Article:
Despite the importance of text books, I wouldn’t recommend buying them simply because they’re so expensive. If you do plan on buying them, your faculty will probably send you an e-mail in your first few weeks informing you of a book sale where recent graduates will sell you they’re old text books at a decent price. Then, once you’ve graduated, you can sell them on here and make your money back. They may not be the latest editions, which means you will probably have to hunt to find the corresponding chapter number, but all of the information will be there. You can also find some really great deals on second hand text books on Amazon. Once again I would recommend going for a slightly older edition, as there will be a remarkable difference in price. Don’t just stick to the text books that have been given to you though. Your library will be full of text books on your subject – all approaching it from a different angle. So, if you’re struggling to understand something, having it explained in a different way can really open up your eyes.

When it comes to exams at university, they’re in such a different format to those from college or secondary school that you may not know what to expect. If you can get access to past papers, then I cannot stress how important it is that you make the most of it and use them. Answers may not be provided, but at least you’ll have an idea of what you’ll be up against come exam time and can look up what the answers should be. Seeing as your lecturers set the exam questions, more often than not there’ll be at least a couple of questions repeated on your paper. Which is why it’s also crucial to look up answers to the questions, because there is no self-hatred stronger than the kind you feel when a question you’ve seen in a past paper comes up but you didn’t look it up.

In addition to exams, your marks will come from deadlines set throughout the year. Online assessments are fairly commonplace now amongst universities, and can account for a percentage of your module mark. It may only be 5%, and so you might be tempted to forget about it, or leave it until the last minute, writing it off with “oh it’s only 5%, it’s hardly anything”. You will kick yourself when you’re desperately clambering for any measly half percent you can get your hands on at exam time, and the thought of 5% would make you consider doing some fairly questionable things. 5% may not make all the difference, but it will help, and it will give you some piece of mind when you’re sat at your exam desk. Plus, online assessments are a great indicator of how you’re progressing with the module, and can show you which areas you should probably invest a little more time in. Around exam time, they may even make these assessments available to try again so that you can track your progress.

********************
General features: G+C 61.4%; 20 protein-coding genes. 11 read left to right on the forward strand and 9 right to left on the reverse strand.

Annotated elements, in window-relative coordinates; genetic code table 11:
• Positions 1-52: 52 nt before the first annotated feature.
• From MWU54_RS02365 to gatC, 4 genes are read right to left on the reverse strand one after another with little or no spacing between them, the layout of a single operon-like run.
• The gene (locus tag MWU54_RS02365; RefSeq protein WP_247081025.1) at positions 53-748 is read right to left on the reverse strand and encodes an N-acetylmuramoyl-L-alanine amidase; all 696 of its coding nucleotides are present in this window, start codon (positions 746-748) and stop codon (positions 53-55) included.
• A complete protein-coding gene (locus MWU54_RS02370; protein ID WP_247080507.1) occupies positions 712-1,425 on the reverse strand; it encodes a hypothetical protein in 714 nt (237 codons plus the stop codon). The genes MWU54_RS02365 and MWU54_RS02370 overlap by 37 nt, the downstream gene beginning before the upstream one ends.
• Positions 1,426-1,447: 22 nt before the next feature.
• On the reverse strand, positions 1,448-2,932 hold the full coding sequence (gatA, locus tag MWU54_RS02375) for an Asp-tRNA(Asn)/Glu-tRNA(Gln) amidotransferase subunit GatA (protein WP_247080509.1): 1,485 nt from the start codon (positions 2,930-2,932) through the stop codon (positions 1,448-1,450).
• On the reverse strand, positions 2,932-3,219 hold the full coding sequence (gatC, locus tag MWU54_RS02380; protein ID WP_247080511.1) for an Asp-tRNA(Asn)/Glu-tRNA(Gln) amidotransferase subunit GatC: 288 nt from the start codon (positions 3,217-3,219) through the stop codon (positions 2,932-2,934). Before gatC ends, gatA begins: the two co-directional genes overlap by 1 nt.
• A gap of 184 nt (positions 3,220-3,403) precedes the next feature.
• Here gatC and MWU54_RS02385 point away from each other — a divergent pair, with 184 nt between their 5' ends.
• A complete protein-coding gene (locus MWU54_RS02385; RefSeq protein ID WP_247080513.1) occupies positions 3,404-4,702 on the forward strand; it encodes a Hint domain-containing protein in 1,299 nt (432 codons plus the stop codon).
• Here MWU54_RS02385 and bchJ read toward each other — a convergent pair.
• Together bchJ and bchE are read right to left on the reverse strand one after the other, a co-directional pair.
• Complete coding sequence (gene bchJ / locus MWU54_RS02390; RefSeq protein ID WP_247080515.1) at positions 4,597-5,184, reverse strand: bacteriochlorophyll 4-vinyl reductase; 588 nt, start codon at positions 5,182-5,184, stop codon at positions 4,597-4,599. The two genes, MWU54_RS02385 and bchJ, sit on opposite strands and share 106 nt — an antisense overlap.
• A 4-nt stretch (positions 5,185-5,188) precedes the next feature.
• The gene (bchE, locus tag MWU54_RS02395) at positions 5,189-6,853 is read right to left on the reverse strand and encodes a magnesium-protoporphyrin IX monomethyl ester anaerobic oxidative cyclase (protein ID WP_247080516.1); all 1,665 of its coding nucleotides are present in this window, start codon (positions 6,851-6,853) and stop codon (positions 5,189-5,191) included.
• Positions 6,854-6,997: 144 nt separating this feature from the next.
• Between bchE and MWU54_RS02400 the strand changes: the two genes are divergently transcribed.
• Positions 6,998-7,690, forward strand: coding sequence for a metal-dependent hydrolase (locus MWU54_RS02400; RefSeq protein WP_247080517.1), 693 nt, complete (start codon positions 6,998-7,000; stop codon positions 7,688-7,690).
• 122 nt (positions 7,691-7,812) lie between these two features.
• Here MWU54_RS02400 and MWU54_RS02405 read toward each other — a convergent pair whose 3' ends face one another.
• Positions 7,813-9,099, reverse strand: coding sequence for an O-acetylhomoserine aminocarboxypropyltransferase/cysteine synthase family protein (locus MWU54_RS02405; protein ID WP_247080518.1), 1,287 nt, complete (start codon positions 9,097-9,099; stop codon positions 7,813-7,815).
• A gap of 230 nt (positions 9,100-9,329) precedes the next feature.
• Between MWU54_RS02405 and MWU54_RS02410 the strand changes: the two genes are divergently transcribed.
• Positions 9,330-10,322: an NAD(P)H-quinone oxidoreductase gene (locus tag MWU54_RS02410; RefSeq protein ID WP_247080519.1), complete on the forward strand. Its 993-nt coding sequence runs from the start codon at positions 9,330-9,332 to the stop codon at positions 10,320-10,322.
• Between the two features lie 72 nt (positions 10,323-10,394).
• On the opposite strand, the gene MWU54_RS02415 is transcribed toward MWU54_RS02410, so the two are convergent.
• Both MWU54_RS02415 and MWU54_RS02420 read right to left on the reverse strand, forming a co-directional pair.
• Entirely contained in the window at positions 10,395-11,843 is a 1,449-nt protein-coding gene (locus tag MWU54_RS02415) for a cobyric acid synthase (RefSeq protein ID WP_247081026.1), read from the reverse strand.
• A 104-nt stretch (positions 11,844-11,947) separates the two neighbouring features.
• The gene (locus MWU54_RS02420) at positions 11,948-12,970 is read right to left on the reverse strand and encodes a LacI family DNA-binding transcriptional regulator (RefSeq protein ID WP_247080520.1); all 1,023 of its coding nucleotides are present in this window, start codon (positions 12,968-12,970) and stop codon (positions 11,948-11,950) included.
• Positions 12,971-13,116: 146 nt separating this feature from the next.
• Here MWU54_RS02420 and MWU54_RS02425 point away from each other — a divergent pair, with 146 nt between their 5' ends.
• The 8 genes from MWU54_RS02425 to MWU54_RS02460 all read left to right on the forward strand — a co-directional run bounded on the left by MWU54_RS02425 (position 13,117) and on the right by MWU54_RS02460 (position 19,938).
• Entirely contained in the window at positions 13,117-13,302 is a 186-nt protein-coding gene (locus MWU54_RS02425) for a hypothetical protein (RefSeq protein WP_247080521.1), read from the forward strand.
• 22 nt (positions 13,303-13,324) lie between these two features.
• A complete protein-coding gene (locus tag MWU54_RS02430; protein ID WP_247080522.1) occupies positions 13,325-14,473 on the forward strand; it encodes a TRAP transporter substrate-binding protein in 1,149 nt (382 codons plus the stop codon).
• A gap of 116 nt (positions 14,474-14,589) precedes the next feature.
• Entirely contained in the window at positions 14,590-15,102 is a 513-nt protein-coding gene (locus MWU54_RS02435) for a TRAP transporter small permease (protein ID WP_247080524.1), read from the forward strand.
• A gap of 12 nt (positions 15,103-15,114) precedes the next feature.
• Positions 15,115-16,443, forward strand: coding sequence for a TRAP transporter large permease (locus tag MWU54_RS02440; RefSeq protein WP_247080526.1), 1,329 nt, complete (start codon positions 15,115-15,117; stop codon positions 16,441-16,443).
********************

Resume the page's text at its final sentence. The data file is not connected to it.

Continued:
Lecture notes can be found in every crevice of a student home, but taking the time to organise them is definitely worthwhile. I was terrible at this, and then so envious of all of my friends who had actually kept on top of their work and organised their notes in a logical manner. It makes everything so much easier when it comes to reviewing them, and you’ll never have to spend time hunting for them. It depends on your personal preference as to how you want to store your notes, but a big deciding factor is whether or not you use paper notes.